East End officer talks about identifying quake dead

Commander Nick Bracken belongs to an elite group of police officers who are qualified and experienced in the art of identifying the victims of disasters.

He has recently returned from New Zealand where he headed up a British Disaster Victim Identification team helping the authorities in Christchurch identifying those who died in the earthquake which struck on February 22.

Their job was to collect ante-mortem material, in layman’s terms evidence from when a person is alive, fingerprints, medical and dental records, and match them up with post-mortem evidence.

Mr Bracken said although New Zealand has capable and competent DVI teams of its own, the sheer numbers of victims meant they needed assistance. The quake claimed a total of 180 lives.

“It was quite bizarre because we arrived in Christchurch and went through the suburbs from the airport and it was all totally unaffected by the earthquake.

“Then we got to the central business district and the scenes there were of total devastation.

“There were buildings that were destroyed, there were crushed cars and buses. The sheer scale of it was enormous. It was quite scary because while we were there, there was a 4.8 after shock tremor and the building started shaking.”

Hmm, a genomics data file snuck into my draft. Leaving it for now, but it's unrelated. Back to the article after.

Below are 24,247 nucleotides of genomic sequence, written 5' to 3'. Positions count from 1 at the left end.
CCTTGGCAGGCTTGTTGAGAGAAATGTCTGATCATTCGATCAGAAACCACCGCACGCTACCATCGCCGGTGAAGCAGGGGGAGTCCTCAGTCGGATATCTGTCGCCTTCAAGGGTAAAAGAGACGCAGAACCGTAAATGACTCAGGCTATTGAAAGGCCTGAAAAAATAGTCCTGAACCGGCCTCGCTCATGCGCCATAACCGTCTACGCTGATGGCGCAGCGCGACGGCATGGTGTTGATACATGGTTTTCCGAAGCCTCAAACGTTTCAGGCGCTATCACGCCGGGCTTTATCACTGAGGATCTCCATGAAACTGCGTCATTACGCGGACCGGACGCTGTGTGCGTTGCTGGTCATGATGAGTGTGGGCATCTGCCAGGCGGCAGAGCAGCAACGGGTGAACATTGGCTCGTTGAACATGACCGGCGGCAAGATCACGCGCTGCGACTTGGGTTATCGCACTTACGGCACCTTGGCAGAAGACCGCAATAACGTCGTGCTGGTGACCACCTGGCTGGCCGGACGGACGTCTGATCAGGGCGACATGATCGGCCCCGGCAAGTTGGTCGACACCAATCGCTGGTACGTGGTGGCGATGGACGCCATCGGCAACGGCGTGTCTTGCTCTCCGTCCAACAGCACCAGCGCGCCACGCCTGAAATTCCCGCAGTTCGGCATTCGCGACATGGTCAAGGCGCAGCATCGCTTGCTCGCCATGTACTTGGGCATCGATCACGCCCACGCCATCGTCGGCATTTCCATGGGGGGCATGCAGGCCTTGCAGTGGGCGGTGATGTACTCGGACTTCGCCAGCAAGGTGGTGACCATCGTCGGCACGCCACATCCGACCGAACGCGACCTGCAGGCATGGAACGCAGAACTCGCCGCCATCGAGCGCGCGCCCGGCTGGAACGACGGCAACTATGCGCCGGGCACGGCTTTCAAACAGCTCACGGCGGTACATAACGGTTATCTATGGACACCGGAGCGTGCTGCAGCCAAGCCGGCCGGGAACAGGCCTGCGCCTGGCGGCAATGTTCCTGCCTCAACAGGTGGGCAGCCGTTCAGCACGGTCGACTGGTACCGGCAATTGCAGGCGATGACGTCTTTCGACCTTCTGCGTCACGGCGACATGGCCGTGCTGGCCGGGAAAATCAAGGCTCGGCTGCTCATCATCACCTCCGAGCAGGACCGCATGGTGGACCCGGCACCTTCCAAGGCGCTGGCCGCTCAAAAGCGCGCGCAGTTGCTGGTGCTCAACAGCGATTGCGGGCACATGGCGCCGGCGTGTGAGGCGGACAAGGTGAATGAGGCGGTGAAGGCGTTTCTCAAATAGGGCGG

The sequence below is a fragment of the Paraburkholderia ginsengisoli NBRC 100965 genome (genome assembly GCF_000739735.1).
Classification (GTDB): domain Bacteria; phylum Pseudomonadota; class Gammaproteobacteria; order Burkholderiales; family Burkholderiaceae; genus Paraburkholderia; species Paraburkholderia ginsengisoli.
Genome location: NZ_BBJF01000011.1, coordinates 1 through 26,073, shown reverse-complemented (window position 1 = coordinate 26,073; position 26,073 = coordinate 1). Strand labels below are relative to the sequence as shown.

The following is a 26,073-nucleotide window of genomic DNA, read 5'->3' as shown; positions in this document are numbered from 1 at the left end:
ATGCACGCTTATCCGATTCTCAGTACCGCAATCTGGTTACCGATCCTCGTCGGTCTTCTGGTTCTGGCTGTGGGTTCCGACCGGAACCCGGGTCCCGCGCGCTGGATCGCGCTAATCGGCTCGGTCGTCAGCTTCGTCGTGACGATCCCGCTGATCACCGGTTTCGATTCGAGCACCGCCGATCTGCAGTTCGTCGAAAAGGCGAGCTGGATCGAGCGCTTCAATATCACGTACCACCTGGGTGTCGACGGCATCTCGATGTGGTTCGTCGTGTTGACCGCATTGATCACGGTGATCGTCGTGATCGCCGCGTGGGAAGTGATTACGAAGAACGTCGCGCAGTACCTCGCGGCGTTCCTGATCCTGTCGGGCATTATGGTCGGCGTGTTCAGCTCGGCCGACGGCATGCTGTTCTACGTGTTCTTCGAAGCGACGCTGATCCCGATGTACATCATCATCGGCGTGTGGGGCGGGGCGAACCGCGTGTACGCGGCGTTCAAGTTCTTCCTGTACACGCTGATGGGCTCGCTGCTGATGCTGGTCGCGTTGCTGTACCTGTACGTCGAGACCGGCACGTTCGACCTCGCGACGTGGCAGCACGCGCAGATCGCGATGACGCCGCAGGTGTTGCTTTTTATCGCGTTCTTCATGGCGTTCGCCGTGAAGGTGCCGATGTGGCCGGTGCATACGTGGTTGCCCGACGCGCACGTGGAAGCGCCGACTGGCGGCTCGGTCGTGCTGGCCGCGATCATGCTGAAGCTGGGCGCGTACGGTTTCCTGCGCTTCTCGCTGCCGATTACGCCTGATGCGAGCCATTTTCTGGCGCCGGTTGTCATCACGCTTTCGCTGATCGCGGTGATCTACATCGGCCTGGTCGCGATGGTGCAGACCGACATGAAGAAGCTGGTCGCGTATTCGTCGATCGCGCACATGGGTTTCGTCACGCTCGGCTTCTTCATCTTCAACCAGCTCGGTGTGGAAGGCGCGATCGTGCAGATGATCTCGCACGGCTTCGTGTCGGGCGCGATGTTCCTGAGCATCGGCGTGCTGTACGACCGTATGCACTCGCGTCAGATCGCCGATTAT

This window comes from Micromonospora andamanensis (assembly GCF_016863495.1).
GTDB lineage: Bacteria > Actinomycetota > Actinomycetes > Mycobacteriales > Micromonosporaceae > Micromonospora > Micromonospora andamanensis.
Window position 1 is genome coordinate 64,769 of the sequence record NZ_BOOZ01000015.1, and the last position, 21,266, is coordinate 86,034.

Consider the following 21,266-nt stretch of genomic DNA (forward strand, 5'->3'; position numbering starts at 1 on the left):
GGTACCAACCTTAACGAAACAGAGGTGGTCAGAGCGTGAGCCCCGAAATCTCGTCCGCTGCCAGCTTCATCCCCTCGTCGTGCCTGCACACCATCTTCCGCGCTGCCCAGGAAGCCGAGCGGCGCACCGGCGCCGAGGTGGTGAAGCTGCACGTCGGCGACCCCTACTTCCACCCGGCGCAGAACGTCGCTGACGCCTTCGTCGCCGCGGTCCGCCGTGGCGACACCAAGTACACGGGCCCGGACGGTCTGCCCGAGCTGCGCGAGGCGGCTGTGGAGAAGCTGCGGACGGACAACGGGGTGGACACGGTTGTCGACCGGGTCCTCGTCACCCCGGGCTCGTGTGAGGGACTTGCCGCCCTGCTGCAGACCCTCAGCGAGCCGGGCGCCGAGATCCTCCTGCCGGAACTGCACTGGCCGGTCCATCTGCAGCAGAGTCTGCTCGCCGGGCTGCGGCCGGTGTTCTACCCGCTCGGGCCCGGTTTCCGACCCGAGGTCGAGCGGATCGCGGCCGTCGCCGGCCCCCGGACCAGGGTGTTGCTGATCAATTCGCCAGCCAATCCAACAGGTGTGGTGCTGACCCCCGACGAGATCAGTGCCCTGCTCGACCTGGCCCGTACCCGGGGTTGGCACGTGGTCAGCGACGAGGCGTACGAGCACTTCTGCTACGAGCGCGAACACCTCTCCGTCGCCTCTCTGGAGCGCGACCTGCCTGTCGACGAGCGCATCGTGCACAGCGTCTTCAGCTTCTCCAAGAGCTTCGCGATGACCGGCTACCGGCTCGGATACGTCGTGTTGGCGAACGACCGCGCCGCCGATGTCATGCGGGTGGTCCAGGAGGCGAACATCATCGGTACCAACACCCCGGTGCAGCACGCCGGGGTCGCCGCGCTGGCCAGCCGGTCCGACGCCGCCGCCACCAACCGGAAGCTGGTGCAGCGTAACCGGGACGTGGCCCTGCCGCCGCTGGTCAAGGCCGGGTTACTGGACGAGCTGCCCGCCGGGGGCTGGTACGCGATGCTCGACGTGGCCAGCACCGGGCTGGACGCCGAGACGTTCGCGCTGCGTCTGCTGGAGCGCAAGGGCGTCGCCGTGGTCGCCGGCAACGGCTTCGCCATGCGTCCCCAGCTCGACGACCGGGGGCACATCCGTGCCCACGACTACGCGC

Most Read

When asked how he copes with such scenes, he said: “You try to depersonalise it and try not to think about it. We concentrate on the positive - we know we are never going make things right for the next of kin but we can try and make sure we don’t make it worse. And knowing that we are going to give them some closure”. What he means is making sure there are no cases of wrongly identified victims.

Mr Bracken and his team were struck by the warmth of their reception. He even had a call from a man whose son he identified at the Ladbroke Grove crash some 11 years ago. He said “Thank you for coming”.

Others showed their appreciation with a standing ovation at a restaurant, by baking cakes for them while passengers at an airport began clapping as the team began its homeward journey.

The team comprised four Met officers, a scene photographer, a fingerprint specialist, a pathologist and an odontologist. All have a range of DVI experience and expertise, including specific family liaison skills.

Mr Bracken was born and bred in Plaistow and began his police career more than 30 years ago.

Throughout it he has led many high-profile investigations including the Paddington (Ladbroke Grove) and Selby train crashes. In 2004, following the Tsunami, he was appointed the Senior Identification Manager for the UK’s response and was subsequently appointed as the International Disaster Victim Identification Commander.

In 2006 he was made Borough Commander for Newham, followed by promotion to the Association of Chief Police Officers where he was appointed area commander in 2009.

Last year he was promoted to the role of Commander of East London. Several months ago he became Commander of Criminal Justice in the Met Police.